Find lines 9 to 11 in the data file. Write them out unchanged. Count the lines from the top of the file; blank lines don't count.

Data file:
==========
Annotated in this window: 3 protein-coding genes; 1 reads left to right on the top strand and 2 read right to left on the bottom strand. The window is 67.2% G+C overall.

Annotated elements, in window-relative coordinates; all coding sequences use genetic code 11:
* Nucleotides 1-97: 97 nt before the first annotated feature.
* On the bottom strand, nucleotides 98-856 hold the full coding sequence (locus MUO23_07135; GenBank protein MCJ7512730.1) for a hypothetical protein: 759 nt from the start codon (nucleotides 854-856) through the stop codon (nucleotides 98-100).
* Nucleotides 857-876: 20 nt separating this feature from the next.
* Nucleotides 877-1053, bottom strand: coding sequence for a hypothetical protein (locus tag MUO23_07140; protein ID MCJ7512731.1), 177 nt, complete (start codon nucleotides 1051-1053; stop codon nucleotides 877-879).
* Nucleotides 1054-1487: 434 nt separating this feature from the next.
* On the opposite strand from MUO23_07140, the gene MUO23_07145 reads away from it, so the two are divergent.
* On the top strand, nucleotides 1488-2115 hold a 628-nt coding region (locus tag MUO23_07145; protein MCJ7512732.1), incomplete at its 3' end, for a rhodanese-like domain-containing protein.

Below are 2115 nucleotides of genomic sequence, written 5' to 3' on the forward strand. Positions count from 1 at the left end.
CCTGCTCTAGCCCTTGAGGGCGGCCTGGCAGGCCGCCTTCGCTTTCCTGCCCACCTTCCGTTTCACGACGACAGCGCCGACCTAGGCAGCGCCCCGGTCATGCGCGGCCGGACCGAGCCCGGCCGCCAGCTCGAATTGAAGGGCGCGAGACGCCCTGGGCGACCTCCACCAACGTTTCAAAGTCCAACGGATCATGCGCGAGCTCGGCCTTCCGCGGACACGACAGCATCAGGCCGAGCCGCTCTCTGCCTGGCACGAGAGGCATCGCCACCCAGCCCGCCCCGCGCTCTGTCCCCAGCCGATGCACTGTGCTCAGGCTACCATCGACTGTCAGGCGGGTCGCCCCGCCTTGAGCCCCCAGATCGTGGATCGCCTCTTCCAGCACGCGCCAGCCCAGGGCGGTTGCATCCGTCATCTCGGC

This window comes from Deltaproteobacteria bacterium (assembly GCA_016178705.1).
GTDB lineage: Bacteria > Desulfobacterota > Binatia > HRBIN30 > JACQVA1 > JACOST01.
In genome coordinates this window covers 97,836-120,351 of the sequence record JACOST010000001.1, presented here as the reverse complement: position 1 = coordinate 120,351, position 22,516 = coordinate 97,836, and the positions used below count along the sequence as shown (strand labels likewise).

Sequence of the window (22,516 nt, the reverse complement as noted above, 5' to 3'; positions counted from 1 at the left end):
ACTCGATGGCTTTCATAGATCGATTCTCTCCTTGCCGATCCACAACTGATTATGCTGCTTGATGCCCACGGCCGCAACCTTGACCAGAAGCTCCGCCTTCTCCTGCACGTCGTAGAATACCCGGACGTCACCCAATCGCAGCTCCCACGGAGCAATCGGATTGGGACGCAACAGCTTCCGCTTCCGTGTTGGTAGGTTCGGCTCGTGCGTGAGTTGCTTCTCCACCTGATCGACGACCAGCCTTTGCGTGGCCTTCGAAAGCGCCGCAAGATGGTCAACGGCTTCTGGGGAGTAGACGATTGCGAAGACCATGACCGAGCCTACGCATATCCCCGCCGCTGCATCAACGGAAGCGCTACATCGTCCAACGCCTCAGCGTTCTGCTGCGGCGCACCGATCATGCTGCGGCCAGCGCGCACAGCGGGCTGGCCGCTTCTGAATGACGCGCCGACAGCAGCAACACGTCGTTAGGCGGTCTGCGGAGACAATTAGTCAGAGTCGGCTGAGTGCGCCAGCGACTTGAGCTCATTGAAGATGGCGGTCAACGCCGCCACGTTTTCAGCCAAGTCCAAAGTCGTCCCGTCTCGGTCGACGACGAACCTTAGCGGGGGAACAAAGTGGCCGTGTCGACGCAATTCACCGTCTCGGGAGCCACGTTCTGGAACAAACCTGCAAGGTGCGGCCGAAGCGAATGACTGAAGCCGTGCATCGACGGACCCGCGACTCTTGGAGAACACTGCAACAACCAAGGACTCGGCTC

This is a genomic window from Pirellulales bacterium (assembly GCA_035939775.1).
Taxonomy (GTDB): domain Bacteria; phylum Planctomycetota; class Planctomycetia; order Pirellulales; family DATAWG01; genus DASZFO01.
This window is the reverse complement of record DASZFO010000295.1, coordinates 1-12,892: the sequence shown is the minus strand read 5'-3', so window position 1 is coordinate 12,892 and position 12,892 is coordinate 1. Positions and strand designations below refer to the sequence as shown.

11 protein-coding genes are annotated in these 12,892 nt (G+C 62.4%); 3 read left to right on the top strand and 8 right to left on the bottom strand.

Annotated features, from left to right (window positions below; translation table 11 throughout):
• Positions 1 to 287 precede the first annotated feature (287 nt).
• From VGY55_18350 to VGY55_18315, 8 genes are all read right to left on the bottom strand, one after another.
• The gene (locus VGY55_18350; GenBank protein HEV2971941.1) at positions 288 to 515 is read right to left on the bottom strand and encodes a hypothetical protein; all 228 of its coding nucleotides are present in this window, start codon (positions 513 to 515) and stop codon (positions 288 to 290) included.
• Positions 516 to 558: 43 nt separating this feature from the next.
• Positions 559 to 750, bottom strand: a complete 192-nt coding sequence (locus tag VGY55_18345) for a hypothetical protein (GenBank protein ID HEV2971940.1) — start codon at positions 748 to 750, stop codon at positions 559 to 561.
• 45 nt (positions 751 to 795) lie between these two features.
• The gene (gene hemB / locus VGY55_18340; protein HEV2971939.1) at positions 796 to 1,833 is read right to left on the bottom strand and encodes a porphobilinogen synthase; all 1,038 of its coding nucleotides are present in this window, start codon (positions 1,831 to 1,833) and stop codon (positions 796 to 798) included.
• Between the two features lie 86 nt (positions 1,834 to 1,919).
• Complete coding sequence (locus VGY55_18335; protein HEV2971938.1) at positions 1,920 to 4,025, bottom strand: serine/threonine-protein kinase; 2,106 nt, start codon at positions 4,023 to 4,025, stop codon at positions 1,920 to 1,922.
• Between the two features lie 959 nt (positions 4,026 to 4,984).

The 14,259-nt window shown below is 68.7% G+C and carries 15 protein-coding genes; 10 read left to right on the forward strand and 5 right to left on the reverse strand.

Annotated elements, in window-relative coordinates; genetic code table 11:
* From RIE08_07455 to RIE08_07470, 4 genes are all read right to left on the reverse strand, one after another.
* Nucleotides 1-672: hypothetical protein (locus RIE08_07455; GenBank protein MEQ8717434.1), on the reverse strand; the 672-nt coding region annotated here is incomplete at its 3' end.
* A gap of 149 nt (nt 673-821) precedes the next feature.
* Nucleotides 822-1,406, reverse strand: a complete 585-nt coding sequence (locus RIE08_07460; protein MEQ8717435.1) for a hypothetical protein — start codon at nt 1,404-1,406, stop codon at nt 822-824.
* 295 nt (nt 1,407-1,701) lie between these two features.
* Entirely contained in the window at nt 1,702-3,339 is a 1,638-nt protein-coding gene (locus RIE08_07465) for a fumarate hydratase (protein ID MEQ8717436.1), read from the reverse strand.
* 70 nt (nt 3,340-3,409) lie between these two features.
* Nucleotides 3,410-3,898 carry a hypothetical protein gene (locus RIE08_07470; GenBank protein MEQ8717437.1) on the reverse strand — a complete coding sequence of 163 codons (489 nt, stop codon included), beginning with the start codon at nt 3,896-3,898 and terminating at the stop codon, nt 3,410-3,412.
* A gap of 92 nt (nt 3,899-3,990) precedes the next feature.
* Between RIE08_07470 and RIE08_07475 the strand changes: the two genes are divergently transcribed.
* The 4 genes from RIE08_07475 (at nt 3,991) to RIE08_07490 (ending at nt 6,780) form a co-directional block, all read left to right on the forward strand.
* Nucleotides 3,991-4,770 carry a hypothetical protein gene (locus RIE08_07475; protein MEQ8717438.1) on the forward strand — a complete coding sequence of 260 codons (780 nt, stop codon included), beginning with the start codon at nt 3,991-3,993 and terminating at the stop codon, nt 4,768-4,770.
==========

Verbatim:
* On the top strand, nucleotides 1488-2115 hold a 628-nt coding region (locus tag MUO23_07145; protein MCJ7512732.1), incomplete at its 3' end, for a rhodanese-like domain-containing protein.

Below are 2115 nucleotides of genomic sequence, written 5' to 3' on the forward strand. Positions count from 1 at the left end.
CCTGCTCTAGCCCTTGAGGGCGGCCTGGCAGGCCGCCTTCGCTTTCCTGCCCACCTTCCGTTTCACGACGACAGCGCCGACCTAGGCAGCGCCCCGGTCATGCGCGGCCGGACCGAGCCCGGCCGCCAGCTCGAATTGAAGGGCGCGAGACGCCCTGGGCGACCTCCACCAACGTTTCAAAGTCCAACGGATCATGCGCGAGCTCGGCCTTCCGCGGACACGACAGCATCAGGCCGAGCCGCTCTCTGCCTGGCACGAGAGGCATCGCCACCCAGCCCGCCCCGCGCTCTGTCCCCAGCCGATGCACTGTGCTCAGGCTACCATCGACTGTCAGGCGGGTCGCCCCGCCTTGAGCCCCCAGATCGTGGATCGCCTCTTCCAGCACGCGCCAGCCCAGGGCGGTTGCATCCGTCATCTCGGC